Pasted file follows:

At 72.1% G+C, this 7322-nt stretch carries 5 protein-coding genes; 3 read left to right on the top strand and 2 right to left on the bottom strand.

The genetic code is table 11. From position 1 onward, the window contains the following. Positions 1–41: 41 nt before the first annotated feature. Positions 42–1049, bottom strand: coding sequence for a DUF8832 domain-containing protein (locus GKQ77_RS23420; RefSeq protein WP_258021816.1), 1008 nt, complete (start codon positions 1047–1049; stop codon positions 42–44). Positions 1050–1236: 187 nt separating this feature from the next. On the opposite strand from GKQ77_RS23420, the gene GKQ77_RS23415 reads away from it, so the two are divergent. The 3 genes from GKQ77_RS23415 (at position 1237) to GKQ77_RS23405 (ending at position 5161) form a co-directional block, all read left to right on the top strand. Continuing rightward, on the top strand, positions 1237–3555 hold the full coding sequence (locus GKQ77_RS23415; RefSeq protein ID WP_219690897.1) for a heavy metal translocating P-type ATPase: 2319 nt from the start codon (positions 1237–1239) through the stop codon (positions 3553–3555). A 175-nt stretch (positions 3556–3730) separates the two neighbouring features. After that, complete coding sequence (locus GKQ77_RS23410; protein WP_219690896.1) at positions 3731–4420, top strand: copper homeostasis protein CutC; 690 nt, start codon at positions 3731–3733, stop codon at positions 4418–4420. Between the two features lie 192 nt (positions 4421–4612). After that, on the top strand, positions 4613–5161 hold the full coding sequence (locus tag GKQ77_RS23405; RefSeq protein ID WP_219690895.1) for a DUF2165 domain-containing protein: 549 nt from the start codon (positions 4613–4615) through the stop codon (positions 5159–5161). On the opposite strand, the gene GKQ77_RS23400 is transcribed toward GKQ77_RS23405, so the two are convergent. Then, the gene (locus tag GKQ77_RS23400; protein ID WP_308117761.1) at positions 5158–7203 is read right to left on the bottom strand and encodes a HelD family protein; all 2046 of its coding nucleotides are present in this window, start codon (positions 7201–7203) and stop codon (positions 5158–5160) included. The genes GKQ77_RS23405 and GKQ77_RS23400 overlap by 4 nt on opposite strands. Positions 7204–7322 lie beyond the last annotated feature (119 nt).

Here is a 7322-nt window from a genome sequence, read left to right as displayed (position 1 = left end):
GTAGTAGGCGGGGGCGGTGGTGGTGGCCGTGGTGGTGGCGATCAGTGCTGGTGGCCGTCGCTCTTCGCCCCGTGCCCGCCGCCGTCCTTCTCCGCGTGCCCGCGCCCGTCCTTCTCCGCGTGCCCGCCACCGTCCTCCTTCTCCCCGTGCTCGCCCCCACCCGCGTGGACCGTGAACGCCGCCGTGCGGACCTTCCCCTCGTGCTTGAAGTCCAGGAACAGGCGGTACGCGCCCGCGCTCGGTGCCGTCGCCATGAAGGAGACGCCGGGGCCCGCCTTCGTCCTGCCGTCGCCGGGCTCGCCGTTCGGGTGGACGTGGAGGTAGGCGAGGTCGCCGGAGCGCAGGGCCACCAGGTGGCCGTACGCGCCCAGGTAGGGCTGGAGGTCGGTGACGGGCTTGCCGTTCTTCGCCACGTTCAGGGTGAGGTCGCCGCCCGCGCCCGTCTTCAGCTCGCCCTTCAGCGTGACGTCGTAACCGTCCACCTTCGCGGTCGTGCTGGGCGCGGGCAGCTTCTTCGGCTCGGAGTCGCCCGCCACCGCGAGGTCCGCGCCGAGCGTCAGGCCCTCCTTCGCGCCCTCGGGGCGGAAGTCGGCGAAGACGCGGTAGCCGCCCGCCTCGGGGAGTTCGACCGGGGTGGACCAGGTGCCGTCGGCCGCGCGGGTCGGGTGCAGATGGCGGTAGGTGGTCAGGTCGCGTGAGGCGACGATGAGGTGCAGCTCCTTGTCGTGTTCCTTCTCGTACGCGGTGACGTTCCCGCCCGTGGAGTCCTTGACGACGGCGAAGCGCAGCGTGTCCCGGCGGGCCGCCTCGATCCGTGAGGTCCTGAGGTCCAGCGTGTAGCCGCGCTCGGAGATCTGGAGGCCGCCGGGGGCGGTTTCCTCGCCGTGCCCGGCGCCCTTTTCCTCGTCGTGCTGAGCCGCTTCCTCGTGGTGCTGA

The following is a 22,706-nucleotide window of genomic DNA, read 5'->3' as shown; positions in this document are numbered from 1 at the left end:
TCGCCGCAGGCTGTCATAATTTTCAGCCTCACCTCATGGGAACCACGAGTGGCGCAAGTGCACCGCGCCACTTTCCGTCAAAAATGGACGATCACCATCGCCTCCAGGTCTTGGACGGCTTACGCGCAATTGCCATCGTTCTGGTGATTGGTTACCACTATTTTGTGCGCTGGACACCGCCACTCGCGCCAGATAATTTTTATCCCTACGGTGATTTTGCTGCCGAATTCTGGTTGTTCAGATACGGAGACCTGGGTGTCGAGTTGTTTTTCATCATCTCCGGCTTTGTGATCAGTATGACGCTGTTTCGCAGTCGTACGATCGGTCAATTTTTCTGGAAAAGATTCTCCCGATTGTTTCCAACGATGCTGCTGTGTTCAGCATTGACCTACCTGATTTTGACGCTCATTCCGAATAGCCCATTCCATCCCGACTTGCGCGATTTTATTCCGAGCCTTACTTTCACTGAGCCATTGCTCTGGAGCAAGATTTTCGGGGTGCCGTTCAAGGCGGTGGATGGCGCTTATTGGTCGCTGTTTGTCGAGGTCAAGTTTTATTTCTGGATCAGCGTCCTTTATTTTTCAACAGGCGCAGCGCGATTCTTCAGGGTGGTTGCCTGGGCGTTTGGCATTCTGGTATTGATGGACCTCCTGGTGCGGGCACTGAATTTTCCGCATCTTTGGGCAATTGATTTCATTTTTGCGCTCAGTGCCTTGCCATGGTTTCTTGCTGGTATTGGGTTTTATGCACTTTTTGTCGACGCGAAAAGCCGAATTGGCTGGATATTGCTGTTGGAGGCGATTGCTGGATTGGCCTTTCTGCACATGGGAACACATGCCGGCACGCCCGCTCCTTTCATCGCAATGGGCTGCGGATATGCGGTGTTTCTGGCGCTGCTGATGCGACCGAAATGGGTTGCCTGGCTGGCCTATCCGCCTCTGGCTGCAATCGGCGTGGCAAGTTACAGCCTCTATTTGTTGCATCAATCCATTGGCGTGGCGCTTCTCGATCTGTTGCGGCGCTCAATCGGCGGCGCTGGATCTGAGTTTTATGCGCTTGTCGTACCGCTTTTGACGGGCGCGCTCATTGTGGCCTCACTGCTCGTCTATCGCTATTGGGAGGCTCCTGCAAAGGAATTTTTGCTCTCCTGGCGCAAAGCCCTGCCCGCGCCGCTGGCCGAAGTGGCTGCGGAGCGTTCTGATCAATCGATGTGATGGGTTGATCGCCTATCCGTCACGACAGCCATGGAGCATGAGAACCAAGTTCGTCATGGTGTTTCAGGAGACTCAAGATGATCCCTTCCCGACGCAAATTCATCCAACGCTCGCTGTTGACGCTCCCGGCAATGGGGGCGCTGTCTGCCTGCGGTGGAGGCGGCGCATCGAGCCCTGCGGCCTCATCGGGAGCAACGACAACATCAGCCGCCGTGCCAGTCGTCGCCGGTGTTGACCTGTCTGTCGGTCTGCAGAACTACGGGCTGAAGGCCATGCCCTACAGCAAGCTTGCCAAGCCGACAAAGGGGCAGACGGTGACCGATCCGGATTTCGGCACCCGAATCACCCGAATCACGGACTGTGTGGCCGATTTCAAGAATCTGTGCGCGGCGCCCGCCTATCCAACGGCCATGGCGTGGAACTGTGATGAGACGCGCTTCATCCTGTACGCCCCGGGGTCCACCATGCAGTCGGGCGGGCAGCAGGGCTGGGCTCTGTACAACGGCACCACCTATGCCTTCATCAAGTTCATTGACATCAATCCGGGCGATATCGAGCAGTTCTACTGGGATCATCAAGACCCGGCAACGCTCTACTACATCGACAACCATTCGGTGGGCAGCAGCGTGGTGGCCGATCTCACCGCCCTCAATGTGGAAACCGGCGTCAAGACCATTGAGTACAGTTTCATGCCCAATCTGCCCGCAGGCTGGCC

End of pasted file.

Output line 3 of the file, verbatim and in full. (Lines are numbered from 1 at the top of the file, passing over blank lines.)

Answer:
Here is a 7322-nt window from a genome sequence, read left to right as displayed (position 1 = left end):